“In a short period of time we will be a fire service running a township,” opined supervisor John Pazlar when the May Township Board of Supervisors considered a new contract with the Stillwater Fire Department at its March 5 meeting.
The supervisors expressed concern that the cost of firefighting services is steadily increasing and will soon “dominate the township budget.” The township had requested that a representative from the fire department be on hand to explain the significant cost increase – from $117,229 in 2018 to a proposed $145,215 by 2021. No one from the fire department was in attendance.
May, Grant and Stillwater townships all contract with the Stillwater Fire Department for services. Stillwater had already signed a new contract but May’s contract expired in December.
“They are oblivious to the townships who set levies in March,” said Pazlar, who expressed frustration at the lack of bargaining power that the town had. “We don’t have the tax revenue.” Pazlar and chairman Bill Voedisch wanted to know if the increases were in line with state permits, how many runs Stillwater made to May Township and how the budget broke down per run. (There were 68 runs to May Township in 2019.)
The supervisors said it may be time to revisit the idea of the municipality providing its own volunteer fire department as a long term solution to ever-rising costs. In the meantime, signing of the new contract is held over until the April meeting when a representative from the fire department will again be invited to attend to explain the bill.
Bees on the move:
Nature’s Nectar event approved
For several months Nature’s Nectar has been working with the board to gain approval for a conditional use permit and a change in the city’s small business ordinance. The Oakdale business sells bees and bee supplies and was seeking permission to allow customers to pick up their pre-ordered bees from their Square Lake Trail home.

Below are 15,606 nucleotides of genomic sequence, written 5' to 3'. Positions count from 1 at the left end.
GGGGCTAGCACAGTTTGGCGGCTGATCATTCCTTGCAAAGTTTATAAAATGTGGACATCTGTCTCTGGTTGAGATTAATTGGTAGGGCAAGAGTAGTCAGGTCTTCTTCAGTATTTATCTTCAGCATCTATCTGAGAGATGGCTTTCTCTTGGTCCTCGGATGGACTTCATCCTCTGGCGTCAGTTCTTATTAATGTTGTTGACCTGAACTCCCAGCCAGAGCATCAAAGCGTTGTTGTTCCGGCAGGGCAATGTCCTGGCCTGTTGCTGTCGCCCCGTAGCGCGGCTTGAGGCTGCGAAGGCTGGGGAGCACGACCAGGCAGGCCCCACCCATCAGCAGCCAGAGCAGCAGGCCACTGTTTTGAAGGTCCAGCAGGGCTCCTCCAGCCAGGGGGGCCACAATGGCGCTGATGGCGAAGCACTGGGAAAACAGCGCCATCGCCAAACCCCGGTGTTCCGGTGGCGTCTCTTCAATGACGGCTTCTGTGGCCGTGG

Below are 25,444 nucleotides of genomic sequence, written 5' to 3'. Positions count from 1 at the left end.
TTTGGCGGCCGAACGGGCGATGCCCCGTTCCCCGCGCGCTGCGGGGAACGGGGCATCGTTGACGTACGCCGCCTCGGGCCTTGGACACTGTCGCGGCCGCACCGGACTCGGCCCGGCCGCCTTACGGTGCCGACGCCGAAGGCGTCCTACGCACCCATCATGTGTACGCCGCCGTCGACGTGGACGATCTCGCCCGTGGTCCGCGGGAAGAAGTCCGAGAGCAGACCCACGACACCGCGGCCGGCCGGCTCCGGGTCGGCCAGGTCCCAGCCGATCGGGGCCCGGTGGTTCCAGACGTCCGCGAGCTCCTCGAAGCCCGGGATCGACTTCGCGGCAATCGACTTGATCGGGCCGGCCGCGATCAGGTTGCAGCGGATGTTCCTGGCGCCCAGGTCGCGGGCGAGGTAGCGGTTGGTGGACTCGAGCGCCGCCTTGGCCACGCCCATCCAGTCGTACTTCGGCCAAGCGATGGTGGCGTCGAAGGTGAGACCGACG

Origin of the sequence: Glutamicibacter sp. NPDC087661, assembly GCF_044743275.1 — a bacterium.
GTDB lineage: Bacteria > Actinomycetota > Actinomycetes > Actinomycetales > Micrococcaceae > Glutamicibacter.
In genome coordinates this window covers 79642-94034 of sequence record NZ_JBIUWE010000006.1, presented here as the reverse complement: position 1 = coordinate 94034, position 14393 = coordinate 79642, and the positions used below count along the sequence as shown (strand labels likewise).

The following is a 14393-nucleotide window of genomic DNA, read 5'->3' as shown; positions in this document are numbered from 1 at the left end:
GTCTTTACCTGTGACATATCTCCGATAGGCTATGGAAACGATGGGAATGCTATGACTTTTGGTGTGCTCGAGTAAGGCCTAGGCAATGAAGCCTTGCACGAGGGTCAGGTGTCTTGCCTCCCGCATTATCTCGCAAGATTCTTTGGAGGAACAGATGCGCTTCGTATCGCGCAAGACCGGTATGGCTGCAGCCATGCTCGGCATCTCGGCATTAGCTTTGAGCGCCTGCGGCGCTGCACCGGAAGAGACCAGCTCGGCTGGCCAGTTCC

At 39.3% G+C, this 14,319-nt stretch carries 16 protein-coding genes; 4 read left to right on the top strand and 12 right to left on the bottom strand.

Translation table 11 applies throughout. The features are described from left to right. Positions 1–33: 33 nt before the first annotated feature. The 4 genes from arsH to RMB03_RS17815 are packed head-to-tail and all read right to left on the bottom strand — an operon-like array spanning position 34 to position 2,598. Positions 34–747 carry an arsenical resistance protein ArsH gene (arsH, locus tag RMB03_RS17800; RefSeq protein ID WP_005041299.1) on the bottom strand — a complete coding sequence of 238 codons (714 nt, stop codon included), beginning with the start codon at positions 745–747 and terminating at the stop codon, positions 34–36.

The Planning Commission worked with the owners, Jessie and Tom Minser, to determine the scope and impact of the proposed bee delivery weekends. As many as 2,000 packages of bees are delivered to the Minser home and about 280 customers pick up their bees and bee supplies over the course of three days, for two weekends in a row.
The Planning Commission determined that the Minser’s property met required codes and building setbacks. The home’s looped driveway was sufficiently long enough to accommodate 30 or more cars at a time so no cars would be backed up along the roadway.
The board was impressed that the couple had received support from all of the neighbors in their area, many of whom had written to say they were in favor of the operation. Mr. Minser said four of their neighbors are also beekeepers.
The Board was satisfied that the hours of service, signage regulations, and visitor limits were all satisfactory so Resolution 2020-02 for an interim use permit was approved. The resolution required a minor addition to the town’s retail sales ordinance to permit the sale of previously ordered items with no onsite sales.
1/3 acre of a problem
Kevin Jutz came before the Board to report on his attempts to resolve a challenging code violation in which the size of an ancillary building was over the allowable footage for the size of his property. Extensive negotiations with a neighbor for the purchase of land were scuttled with the sale of the neighboring property. The board was satisfied that Jutz is making every effort to come into compliance as he renews negotiations with neighboring property owners.
Panorama stormwater project seeks deeper pockets
Township representatives will meet with the Watershed District and its engineers next week to discuss engineering issues and the potential for finding additional funding for the completion of the project. The approved levy for 2021 is not sufficient to cover the township’s portion of the project costs, which are greater than originally anticipated.
While the supervisors affirmed the township’s support for the project, Pazlar said that “when this became a $300,000 plus project, then money became an issue.” In a community with no commercial or industrial base, he said elected officials need to be very responsible with funds. “We can’t have a 30% levy.”